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PASADENA, Calif. — The most anticipated UCLA football season in at least a decade was sinking fast Saturday when desperation turned to dysfunction on the Bruins sideline.
Moments after Oregon caught UCLA in a blitz and hit a screen pass for its second touchdown of a 42-30 rout, coach Jim Mora and first-year defensive coordinator Jeff Ulbrich engaged in a heated argument on the sideline. Mora actually placed both hands on Ulbrich's face in attempt to calm him down after the irate defensive coordinator tore off his headset and handed the head coach his play card as if to say, "You call the plays."
Since FOX cameras captured the sideline squabble and broadcast it to a national TV audience, both Mora and Ulbrich had little choice but to address it with reporters after the game. Both attributed the argument to their passion and competitiveness and insisted they had no need to reconcile, but only Ulbrich was realistic enough to acknowledge the dispute reflected poorly on themselves and the program.
Said Mora, "Please don't read anything into that other than that it's just two guys who are just dialed in, are passionate about football and have a long history. That's all it is."
Said Ulbrich, "Obviously I lost a little control and I can't do that. I can't do that. I've got to handle it better. My strength is my passion, but my weakness is my passion too at times. At times there is no filter, and maybe I need to start developing that filter. Maybe I need to control my emotions better."
The longtime friendship between Mora and Ulbrich surely will survive this disagreement, but the idea that the flare-up is meaningless simply doesn't ring true.
It undoubtedly reflects Mora's disappointment at a defense that can't generate a pass rush or consistently stop the run and largely isn't playing up to its potential. It also reflects UCLA's desperation to salvage a season that began with such promise but seems to be slowly slipping away.
Thanks to quarterback Brett Hundley bypassing the NFL draft and joining 15 other returning starters from last year's 10-win team, UCLA entered the season as a top 10 team and a trendy national title pick. Fans flocked to the Rose Bowl in unusually large numbers in hopes of watching the Bruins reemerge as a national threat for the first time since they were stunned in Miami in the final regular-season game of 1998, a loss that kept them out of the first BCS championship game.
UCLA survived closer-than-expected wins against Virginia, Texas and Memphis to open the season and annihilated Arizona State two weeks ago, but everything started to unravel last Saturday night. Ten sacks and two missed field goal attempts with no time on the clock proved too much to overcome in a 30-27 home loss to unheralded Utah. Then in a marquee game against an Oregon team also eager to rebound from a loss, UCLA surrendered 553 total yards and committed two costly turnovers, enabling the Ducks to race out to a 42-10 fourth-quarter lead before the Bruins made the final score respectable with three touchdowns in the last 10 minutes.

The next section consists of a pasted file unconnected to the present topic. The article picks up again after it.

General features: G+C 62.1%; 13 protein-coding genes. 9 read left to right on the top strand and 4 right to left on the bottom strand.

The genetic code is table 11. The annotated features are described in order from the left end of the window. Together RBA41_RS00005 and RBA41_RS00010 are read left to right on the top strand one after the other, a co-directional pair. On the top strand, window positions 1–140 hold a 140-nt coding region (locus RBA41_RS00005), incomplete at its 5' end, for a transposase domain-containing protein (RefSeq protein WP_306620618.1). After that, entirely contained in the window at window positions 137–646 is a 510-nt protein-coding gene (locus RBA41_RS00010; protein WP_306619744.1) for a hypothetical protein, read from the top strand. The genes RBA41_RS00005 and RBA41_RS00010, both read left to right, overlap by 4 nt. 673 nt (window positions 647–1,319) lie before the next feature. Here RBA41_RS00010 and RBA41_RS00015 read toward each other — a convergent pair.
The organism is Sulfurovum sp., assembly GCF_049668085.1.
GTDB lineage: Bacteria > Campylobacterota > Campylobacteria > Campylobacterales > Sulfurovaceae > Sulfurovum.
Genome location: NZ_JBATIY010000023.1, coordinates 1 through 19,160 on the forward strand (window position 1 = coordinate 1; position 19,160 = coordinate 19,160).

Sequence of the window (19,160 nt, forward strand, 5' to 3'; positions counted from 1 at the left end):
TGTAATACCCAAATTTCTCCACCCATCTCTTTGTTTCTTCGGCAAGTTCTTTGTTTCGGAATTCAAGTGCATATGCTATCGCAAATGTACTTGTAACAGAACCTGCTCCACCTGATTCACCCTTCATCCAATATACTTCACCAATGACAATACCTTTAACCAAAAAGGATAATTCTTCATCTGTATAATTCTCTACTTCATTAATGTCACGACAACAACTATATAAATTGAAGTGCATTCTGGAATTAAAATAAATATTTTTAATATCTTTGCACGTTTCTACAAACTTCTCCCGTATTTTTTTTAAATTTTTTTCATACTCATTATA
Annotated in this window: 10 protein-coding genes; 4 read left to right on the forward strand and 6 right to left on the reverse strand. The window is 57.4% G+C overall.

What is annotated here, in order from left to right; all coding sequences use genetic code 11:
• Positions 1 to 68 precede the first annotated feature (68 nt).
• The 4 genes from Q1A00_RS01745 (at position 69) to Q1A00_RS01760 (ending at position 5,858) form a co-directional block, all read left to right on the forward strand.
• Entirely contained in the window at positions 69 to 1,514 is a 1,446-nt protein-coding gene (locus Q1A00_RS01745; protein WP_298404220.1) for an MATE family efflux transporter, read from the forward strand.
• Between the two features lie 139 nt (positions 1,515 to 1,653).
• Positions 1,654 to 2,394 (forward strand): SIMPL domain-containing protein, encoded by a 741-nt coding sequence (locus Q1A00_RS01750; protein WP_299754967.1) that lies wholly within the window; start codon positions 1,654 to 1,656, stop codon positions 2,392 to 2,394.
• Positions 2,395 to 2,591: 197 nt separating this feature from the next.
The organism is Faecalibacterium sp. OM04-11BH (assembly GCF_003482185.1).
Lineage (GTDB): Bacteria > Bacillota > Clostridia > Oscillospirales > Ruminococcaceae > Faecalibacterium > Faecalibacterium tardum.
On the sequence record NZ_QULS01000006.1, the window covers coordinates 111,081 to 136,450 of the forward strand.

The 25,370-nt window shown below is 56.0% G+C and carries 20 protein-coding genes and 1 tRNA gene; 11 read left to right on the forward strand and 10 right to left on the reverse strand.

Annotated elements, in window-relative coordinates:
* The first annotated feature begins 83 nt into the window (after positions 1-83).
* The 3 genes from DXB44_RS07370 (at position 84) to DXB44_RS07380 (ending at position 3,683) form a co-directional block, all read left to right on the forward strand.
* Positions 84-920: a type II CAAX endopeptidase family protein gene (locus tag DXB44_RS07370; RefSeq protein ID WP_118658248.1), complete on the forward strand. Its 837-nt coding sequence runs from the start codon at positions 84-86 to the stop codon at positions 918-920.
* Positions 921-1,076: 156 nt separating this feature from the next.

The outcome preserves one-loss Oregon's slim hopes of climbing back into contention for the season-ending four-team playoff and all but eliminates the two-loss Bruins from the national title picture. The best UCLA can hope for is that winning out against a schedule that still includes Arizona, Stanford and USC would be enough to win the Pac-12 South and earn the Bruins a berth in the conference title game.
"We have to regroup," linebacker Myles Jack said. "We could either go up or down at this point. With two losses back-to-back, it could go haywire, but we just have to get back to our fundamentals, what got us to 4-0 in the first place."
While UCLA certainly has the explosiveness to bounce back from a losing streak the way it did last season, some of the mental mistakes the Bruins made Saturday were certainly disconcerting.
Hundley continues to struggle to sense when pressure is coming, a flaw that led to him fumbling on a frontside blitz from linebacker Tony Washington, setting up Oregon's first touchdown. A third-down defensive holding penalty extended Oregon's second touchdown drive and a punch thrown at the bottom of a pile by defensive lineman Eddie Vanderdoes cost the Bruins another 15 yards a couple plays later. And then there's a patchwork offensive line that yielded 23 sacks in UCLA's first five games and had Hundley running for his life early and often again Saturday.
"The one positive thing is we can learn from this," Hundley said. "To this point, we still have things in front of us we can accomplish. We can still get to the Pac-12 championship game and we can still win the Pac-12. ... I think there will be a two-loss team in that playoff, so hopefully we can win out and do our part. If we play good ball, anything is possible."
The sideline dispute between Mora and Ulbrich left their players in the uncomfortable position of answering questions about the state of the locker room and whether UCLA was as chaotic as the immaturity of its coaches made it appear. To a man, the Bruins insisted that was not the case.
"From the outside looking in, it might have looked bad today, but Coach [Ulbrich] and Coach Mora have known each-other forever," Jack said. "They have that relationship where they can do that and they'll be fine."
If only the same could be said for UCLA with such certainty. The program's most anticipated season in 15 years hasn't gone as expected and time is running out for the Bruins to salvage something positive from it.
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